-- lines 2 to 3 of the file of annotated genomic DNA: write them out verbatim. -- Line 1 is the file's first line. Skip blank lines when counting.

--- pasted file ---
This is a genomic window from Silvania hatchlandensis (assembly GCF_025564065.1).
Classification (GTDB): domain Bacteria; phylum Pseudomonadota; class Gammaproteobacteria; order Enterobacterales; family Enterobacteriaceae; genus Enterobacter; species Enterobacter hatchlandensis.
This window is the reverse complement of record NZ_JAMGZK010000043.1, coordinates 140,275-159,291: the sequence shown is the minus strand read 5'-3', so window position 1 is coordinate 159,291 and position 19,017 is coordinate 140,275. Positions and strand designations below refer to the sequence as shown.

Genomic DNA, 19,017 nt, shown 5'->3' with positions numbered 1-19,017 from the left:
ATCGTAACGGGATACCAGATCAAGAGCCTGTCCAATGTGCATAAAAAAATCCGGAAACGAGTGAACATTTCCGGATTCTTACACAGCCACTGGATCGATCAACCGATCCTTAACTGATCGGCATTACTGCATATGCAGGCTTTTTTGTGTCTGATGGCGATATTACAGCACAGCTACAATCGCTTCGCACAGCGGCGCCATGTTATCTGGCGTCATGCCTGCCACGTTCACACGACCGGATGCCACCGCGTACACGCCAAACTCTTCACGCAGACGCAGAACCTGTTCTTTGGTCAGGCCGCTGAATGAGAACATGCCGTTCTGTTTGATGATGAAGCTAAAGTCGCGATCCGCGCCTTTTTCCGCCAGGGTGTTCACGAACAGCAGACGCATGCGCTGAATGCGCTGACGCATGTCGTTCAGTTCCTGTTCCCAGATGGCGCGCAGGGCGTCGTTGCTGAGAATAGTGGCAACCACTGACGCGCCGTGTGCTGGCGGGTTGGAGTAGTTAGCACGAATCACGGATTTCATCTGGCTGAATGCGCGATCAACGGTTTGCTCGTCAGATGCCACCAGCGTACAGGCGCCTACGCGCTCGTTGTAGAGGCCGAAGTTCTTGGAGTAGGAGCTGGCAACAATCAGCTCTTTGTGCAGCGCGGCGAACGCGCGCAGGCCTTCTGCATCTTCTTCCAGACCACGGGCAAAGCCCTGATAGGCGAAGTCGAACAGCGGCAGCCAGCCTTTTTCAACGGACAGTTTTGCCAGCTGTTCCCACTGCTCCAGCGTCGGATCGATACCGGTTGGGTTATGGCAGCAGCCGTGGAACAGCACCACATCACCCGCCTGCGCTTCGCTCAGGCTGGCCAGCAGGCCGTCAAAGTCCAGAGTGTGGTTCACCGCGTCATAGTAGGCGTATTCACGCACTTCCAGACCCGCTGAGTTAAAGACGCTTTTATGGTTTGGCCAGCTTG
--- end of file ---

Classification (GTDB): domain Bacteria; phylum Pseudomonadota; class Gammaproteobacteria; order Enterobacterales; family Enterobacteriaceae; genus Enterobacter; species Enterobacter hatchlandensis.
This window is the reverse complement of record NZ_JAMGZK010000043.1, coordinates 140,275-159,291: the sequence shown is the minus strand read 5'-3', so window position 1 is coordinate 159,291 and position 19,017 is coordinate 140,275. Positions and strand designations below refer to the sequence as shown.